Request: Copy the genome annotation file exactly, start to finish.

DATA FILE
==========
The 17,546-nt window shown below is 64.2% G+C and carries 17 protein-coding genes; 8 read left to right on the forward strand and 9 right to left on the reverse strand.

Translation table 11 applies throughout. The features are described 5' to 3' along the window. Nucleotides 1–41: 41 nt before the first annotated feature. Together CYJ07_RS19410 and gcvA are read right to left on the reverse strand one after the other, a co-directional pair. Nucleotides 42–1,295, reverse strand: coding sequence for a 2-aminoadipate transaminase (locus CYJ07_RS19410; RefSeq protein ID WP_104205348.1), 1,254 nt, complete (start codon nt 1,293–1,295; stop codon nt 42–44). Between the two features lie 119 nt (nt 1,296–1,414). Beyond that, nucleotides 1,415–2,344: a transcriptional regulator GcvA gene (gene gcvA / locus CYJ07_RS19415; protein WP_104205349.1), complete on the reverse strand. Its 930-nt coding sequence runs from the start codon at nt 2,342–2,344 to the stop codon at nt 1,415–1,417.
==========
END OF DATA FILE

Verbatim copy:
The 17,546-nt window shown below is 64.2% G+C and carries 17 protein-coding genes; 8 read left to right on the forward strand and 9 right to left on the reverse strand.

Translation table 11 applies throughout. The features are described 5' to 3' along the window. Nucleotides 1–41: 41 nt before the first annotated feature. Together CYJ07_RS19410 and gcvA are read right to left on the reverse strand one after the other, a co-directional pair. Nucleotides 42–1,295, reverse strand: coding sequence for a 2-aminoadipate transaminase (locus CYJ07_RS19410; RefSeq protein ID WP_104205348.1), 1,254 nt, complete (start codon nt 1,293–1,295; stop codon nt 42–44). Between the two features lie 119 nt (nt 1,296–1,414). Beyond that, nucleotides 1,415–2,344: a transcriptional regulator GcvA gene (gene gcvA / locus CYJ07_RS19415; protein WP_104205349.1), complete on the reverse strand. Its 930-nt coding sequence runs from the start codon at nt 2,342–2,344 to the stop codon at nt 1,415–1,417.